Sadly, some of these quarantine zones, or Q ZONES as nobody says, don’t always work right. I got stuck in an elevator during one zone, forcing me to restart the zone after fast traveling away and back to the area. Another zone is marked as unfinished on my map, even though I’ve found everything in the building.

Other players are sharing stories of similar bugs they are running into in these zones. It’s a shame that these places are currently so buggy because when they worked they were some of the most fun I had in The Division 2.

In fact, I loved exploring them so much that I was sad to find out there are only five currently in the game. The Division 2 will be receiving updates for potentially years to come, so maybe future updates will add more of these zones to explore. I really hope so. These quarantine zones were a fantastic change of pace and helped flesh out the world more. I just hope future zones are less buggy and a little bigger and more complex.

Source: Kotaku.com

The Division 2’s Opening Is As Subtle As A Sledgehammer

The Division 2, an apolitical game about amassing purple quality backpacks, is currently playable for Gold And Ultimate Edition users. I’m having fun surviving battles alongside friends and finding secrets down side alleys, but I have some questions about the game’s opening cutscene.

In it, America has been ravaged to the point of near-apocalypse by a viral terror attack. We see a shot of a latte with Christmas lights glittering in the background slowly panning out to a “Free Wifi” sign on the cafe window—when internet and power were lost, people survived. (There’s a strange dig about free coffee here, but whatever; the message is mostly aspirational.) Then, a breaking point: Hospital services shut down, resources were limited, and basic health problems became life-threatening. But people came together—our narrator points to the power of human resilience. We see sweeping swaths of green: flowers blooming in the midst of a ruined city, verdant fields as far as the eye can see. They helped each other, built communities, persevered. “What we want,” the narrator explains, “is also truly what we need.”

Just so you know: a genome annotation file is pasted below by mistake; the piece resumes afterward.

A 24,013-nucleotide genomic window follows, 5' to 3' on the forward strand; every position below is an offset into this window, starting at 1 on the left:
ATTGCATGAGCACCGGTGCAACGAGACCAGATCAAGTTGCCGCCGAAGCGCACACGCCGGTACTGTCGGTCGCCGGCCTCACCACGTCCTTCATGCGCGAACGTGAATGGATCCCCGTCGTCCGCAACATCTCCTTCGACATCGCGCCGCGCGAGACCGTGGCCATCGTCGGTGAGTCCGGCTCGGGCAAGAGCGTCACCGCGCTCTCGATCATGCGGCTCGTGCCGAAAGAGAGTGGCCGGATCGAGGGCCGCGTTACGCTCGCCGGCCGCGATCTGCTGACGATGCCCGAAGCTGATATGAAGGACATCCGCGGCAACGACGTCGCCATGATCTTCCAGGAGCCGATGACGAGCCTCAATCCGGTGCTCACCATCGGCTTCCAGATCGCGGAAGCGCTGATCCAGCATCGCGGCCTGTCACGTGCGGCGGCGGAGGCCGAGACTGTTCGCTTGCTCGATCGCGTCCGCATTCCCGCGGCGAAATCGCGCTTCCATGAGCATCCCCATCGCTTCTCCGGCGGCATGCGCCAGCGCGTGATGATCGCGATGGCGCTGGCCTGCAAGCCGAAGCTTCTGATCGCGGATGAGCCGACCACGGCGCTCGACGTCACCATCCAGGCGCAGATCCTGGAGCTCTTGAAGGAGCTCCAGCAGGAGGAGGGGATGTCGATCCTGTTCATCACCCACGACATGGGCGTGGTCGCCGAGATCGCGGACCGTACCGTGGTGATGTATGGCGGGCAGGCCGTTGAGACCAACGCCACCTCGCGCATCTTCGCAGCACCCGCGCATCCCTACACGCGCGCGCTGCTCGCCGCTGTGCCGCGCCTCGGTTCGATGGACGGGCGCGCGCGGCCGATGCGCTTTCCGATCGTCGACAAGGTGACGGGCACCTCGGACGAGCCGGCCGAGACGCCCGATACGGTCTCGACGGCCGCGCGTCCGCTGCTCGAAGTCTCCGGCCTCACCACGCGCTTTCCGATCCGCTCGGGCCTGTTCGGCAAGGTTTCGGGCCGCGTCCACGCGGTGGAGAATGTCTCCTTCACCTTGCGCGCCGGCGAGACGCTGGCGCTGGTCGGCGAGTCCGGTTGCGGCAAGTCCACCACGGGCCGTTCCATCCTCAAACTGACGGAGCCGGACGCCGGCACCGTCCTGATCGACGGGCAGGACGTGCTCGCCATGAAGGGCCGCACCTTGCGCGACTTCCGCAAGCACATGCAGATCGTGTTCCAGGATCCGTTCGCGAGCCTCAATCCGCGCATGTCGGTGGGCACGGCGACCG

We see a point of no return, and we see people coming together. What does the scene tell us was the crux of that transition? The narrator offers the answer via a question mid-scene:

“With no police to protect you, did you own a gun? Did your neighbor?”

Sir, this is a Wendy’s.

Of course, it’s not shocking that The Division 2 has such a pointed, if unsubtle, focus on guns. This is a loot shooter. You gotta shoot to loot to get more shooty things to help you do more looting. You can customize your guns, and there’s perks to expand your arsenal, missions to gain different types of modifications, and even cosmetic skins that you can slap on to higher-rarity weapons. Last night, I bought some of the in-game currency to test out the microtransactions. By the end of the night, I had found a blue-quality marksman rifle and added a 4x ACOG scope and a decent muzzle modification. It’s powerful and has a satisfying kick when you fire. For the microtransaction, I bought a trippy weapon skin—a sort of tie-dye pink and purple puke design—and added it to my weapon.